Each year, between 20 and 50 million people are injured or disabled as a result of a car accident. Have you recently found yourself in this position? Have you had to take time off from work to deal with your injuries?
As if recovering from an injury, whether it lasts a day or several months, isn’t bad enough, now you also have to deal with a reduction in or total loss of income since you can’t work. The good news, though, is that you can recoup that money. Read on to learn how you can win back your lost wages after being involved in a car accident.
What Counts as “Lost Wages”
When you’re dealing with a car accident injury case, the term “lost wages” refers to any amount of money that you would have earned from your employer between the date of the accident and the date of the judgment or settlement. If your injuries resulted from the accident, you can recover the wages that you would have been able to earn had you not had to take time off from work to receive medical treatment or to heal.
“Lost Earning Capacity” and “Lost Compensation”
Remember, there’s a difference between “lost wages”, “lost earning capacity”, and “lost compensation.” These are separate issues that may apply to you, but that you also need to address (with your lawyer’s help) separate from the lost wages issue.
“Lost earning capacity” applies to those who have become disabled as a result of their accident. If the damage from your accident is so severe that you’re unable to work in the same way you did before, the insurance company must take that into account when calculating your settlement. They need to make up for the money you had the potential to earn had you not been injured and disabled.
“Lost compensation” includes lost wages as well as other losses, such as financial benefits. For example, it takes into account bonuses and other perks that come with your job for which you’re no longer eligible because of the time you spent away recovering.
What About Sick Leave?
Let’s say you were able to still get paid during some or all of your recovery time because you used your sick days or vacation days. Does that mean you’re not entitled to have your lost wages recovered? Nope!
Even if you didn’t directly lose income, you still deserve to get that money back. You should have been able to use those days when you were ill or when you wanted to take a vacation, not so you could recover from an accident for which someone else was responsible. This still counts as lost wages.
Submitting a Lost Wages Claim
At this point, you’re probably feeling glad that you can get back the money you’ve lost during your recovery. You might be wondering how to get paid after a car accident, though, or what kind of lost wages form you need to fill out. Here are the steps you need to take if you’re planning on submitting a lost wages claim:
Know Your Options
There are a few different ways you can go about recovering your lost wages. The first is to make a claim through your insurance company. The second option is to make a claim through the at-fault driver’s insurance company.
You can also file a lawsuit against the other driver. This option can get expensive and is the most time-consuming, so it’s best to only file a lawsuit in very serious cases.
Know What’s Covered
It’s important to know what’s covered under the insurance policy (yours or the at-fault driver’s), too. The amount of money you can recover varies based on the type of coverage.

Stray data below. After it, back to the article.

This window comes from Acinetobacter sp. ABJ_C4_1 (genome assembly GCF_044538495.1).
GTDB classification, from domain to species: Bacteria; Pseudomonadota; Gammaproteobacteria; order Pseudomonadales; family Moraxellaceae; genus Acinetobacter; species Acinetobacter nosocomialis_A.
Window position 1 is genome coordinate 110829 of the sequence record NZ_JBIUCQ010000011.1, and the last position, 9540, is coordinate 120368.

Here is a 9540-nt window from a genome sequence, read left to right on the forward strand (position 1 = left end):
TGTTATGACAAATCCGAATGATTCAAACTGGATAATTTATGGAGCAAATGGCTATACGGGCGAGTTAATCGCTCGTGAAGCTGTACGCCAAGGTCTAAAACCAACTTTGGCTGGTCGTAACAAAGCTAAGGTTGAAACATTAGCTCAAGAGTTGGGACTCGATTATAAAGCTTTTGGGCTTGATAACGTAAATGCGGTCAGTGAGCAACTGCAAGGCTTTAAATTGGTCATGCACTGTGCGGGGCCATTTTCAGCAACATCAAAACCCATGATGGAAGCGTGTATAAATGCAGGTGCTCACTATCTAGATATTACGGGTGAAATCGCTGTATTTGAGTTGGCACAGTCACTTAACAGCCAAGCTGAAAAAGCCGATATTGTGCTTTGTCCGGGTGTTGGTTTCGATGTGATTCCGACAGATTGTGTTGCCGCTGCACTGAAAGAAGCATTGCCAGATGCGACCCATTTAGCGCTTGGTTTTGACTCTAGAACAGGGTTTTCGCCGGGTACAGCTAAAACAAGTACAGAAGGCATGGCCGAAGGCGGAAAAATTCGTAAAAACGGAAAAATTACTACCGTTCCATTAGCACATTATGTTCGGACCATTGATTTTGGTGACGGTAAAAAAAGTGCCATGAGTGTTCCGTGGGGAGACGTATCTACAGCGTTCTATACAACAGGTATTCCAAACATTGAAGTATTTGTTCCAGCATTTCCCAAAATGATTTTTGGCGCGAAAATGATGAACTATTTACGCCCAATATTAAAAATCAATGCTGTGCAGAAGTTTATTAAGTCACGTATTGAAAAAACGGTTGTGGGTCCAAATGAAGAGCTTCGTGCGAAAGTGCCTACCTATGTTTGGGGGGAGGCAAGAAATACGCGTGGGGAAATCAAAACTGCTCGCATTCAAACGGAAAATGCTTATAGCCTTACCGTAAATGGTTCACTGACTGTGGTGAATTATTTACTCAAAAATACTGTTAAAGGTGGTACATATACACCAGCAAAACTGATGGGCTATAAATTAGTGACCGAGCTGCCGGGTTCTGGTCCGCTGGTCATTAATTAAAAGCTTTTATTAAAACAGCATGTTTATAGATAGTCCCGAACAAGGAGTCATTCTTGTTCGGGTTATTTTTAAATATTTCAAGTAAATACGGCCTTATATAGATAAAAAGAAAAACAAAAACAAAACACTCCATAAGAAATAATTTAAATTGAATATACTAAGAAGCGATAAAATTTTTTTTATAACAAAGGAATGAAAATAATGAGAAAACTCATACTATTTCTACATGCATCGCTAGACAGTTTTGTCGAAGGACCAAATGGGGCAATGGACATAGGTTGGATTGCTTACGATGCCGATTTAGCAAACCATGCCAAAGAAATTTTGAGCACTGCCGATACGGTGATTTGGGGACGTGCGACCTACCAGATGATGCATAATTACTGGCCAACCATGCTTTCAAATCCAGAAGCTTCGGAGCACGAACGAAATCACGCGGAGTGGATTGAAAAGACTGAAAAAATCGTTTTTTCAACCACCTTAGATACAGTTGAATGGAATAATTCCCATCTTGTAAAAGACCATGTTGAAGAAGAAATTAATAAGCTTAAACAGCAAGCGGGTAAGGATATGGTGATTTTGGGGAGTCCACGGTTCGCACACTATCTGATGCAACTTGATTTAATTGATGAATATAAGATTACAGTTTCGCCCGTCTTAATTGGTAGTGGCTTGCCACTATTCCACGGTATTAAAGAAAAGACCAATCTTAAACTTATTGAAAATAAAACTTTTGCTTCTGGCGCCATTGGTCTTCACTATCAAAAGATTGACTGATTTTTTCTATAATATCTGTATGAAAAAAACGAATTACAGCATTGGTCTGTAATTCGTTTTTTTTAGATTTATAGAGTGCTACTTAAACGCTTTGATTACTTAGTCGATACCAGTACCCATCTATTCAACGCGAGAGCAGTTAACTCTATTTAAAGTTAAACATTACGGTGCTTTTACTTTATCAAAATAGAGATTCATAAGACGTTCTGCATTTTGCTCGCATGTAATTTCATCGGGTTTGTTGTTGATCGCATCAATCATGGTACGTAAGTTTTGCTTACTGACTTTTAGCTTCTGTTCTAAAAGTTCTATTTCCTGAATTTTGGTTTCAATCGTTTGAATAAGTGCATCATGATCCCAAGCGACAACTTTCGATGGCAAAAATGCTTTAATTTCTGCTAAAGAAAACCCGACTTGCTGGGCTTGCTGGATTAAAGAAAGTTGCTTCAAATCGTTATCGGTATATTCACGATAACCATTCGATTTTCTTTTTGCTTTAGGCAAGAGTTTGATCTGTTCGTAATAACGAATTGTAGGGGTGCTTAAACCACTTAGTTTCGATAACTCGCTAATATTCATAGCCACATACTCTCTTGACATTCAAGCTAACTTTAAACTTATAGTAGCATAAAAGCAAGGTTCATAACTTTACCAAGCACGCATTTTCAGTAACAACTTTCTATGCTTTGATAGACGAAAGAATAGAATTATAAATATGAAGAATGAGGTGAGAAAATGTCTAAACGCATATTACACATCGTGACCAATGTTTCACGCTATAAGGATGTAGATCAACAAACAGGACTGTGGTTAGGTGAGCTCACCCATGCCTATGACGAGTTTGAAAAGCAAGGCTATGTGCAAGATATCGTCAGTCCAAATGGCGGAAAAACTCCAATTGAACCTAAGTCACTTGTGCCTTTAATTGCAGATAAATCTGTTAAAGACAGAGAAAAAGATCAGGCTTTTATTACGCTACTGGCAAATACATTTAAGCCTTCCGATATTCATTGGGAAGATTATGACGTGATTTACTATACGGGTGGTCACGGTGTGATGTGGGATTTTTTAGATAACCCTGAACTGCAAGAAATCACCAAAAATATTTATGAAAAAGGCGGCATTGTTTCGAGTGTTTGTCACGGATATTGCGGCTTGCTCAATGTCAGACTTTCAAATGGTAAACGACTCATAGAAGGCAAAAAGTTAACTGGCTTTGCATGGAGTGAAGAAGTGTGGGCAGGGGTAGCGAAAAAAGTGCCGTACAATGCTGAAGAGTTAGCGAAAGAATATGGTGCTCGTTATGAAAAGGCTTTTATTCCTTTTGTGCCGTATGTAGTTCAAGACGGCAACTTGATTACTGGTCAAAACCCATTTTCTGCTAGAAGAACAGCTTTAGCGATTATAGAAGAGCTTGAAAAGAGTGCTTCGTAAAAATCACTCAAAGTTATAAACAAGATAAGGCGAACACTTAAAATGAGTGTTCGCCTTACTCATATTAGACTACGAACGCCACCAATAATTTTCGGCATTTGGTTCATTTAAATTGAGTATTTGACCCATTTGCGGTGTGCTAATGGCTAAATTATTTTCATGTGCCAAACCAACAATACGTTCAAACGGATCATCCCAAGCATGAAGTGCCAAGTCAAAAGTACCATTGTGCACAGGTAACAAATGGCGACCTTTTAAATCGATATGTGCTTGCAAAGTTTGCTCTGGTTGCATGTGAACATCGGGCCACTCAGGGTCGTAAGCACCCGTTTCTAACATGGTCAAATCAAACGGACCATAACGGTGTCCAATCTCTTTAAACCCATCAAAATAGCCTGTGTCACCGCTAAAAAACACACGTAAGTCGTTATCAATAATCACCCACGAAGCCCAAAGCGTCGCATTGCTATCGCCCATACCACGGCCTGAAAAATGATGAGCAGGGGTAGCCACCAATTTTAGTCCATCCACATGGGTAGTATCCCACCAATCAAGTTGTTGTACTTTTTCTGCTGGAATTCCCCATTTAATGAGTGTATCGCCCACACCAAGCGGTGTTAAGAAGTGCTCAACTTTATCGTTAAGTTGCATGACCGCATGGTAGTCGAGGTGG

For example, you can submit a claim through the at-fault driver’s liability bodily injury coverage. You can also submit a claim through your own uninsured or underinsured motorist coverage in the event that the driver doesn’t have insurance. If you live in a no-fault state, personal injury protection coverage allows you to collect lost wages from your insurance coverage up to whatever policy limit is in place.
After you’ve made a request through the insurance company, they’ll require you to receive an independent medical examination. You’ll also have to submit medical documents verifying the extent of your injuries, as well as an employment authorization form verifying the nature of your work and the time you’ve had to take off. If you’re self-employed, you can submit self-employment letters instead.
Proving Lost Wages
To get reimbursed for your lost wages, you need to be able to prove what you’ve missed out on as a result of the accident. The following documents can help you verify the amount of money you’ve lost:
A note from your doctor proves that you sustained actual injuries. It also includes information about how much time they, in their professional medical opinion, recommend you take off work.
Be sure to search for an “auto accident doctor near me” and go see them as soon as possible. The longer you wait, the harder it is to prove that the accident is responsible for your injuries.
Paystubs show how much money you lost while you were off work and make the process of calculating yearly income easy. Self-employed individuals can use tax returns, invoices, and other documents in lieu of paystubs.
You should submit a letter from your employer, too. This verifies your pay level, the number of hours you work and the number of days you missed.
Get Your Lost Wages Back Today
As you can see, there’s a lot you can do to get your lost wages back after you’ve taken time off work from being in an accident. You don’t have to accept your empty bank account and move on. Keep this information in mind so you can get reimbursed as you start working toward getting back on your feet (and back on the job).
Do you need more advice on recovering from a car accident or handle other legal issues? If so, we have plenty of resources available on our site. Check them out today.
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